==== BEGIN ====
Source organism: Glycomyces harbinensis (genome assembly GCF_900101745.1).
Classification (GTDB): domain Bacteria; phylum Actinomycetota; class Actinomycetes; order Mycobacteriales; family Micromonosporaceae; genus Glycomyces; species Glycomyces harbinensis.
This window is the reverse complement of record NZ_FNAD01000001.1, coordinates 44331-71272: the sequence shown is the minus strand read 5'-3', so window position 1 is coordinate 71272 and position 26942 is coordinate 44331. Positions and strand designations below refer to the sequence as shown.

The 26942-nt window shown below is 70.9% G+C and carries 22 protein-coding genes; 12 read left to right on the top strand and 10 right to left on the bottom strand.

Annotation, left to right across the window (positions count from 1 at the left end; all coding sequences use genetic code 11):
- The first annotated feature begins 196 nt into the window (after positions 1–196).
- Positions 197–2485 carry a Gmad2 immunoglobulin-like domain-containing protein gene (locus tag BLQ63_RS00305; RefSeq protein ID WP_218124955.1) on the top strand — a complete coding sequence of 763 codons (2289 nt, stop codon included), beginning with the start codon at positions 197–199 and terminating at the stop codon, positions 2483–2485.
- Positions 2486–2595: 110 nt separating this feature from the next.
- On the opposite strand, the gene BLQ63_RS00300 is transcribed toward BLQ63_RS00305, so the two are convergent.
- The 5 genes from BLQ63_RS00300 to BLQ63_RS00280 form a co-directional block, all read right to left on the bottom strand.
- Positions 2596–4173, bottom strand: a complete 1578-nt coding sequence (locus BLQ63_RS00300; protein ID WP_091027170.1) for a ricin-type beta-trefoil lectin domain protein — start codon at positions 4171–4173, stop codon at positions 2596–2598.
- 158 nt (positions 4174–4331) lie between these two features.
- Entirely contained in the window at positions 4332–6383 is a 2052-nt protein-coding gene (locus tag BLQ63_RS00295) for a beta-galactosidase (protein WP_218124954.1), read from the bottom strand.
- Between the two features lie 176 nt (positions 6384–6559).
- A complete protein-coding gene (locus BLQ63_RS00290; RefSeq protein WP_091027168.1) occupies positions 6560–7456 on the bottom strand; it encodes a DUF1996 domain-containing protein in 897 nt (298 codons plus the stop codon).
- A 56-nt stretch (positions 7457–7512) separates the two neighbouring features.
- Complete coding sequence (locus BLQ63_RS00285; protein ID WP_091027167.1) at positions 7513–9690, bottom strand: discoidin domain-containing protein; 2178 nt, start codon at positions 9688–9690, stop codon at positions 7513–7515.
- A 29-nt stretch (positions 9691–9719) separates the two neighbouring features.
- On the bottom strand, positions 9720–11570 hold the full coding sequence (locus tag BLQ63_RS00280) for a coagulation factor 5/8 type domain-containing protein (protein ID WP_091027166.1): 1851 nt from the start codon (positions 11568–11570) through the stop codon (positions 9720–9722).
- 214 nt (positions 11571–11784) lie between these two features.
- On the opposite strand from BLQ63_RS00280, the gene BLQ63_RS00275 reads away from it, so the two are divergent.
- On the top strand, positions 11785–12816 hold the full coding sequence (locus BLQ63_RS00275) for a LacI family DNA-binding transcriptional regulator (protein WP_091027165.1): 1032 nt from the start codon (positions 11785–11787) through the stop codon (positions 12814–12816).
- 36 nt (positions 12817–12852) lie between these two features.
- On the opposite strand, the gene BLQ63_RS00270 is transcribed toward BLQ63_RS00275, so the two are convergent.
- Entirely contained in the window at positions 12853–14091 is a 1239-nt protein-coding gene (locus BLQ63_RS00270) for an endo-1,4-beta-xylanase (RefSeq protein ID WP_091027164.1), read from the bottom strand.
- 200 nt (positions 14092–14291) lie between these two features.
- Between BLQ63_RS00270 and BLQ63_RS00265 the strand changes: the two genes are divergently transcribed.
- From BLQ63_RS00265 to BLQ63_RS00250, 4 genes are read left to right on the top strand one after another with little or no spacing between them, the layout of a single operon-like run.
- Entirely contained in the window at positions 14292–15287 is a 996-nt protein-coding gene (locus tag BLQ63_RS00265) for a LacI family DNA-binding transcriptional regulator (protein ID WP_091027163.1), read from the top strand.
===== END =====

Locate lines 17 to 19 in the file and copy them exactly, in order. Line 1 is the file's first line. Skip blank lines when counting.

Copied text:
- Complete coding sequence (locus BLQ63_RS00285; protein ID WP_091027167.1) at positions 7513–9690, bottom strand: discoidin domain-containing protein; 2178 nt, start codon at positions 9688–9690, stop codon at positions 7513–7515.
- A 29-nt stretch (positions 9691–9719) separates the two neighbouring features.
- On the bottom strand, positions 9720–11570 hold the full coding sequence (locus tag BLQ63_RS00280) for a coagulation factor 5/8 type domain-containing protein (protein ID WP_091027166.1): 1851 nt from the start codon (positions 11568–11570) through the stop codon (positions 9720–9722).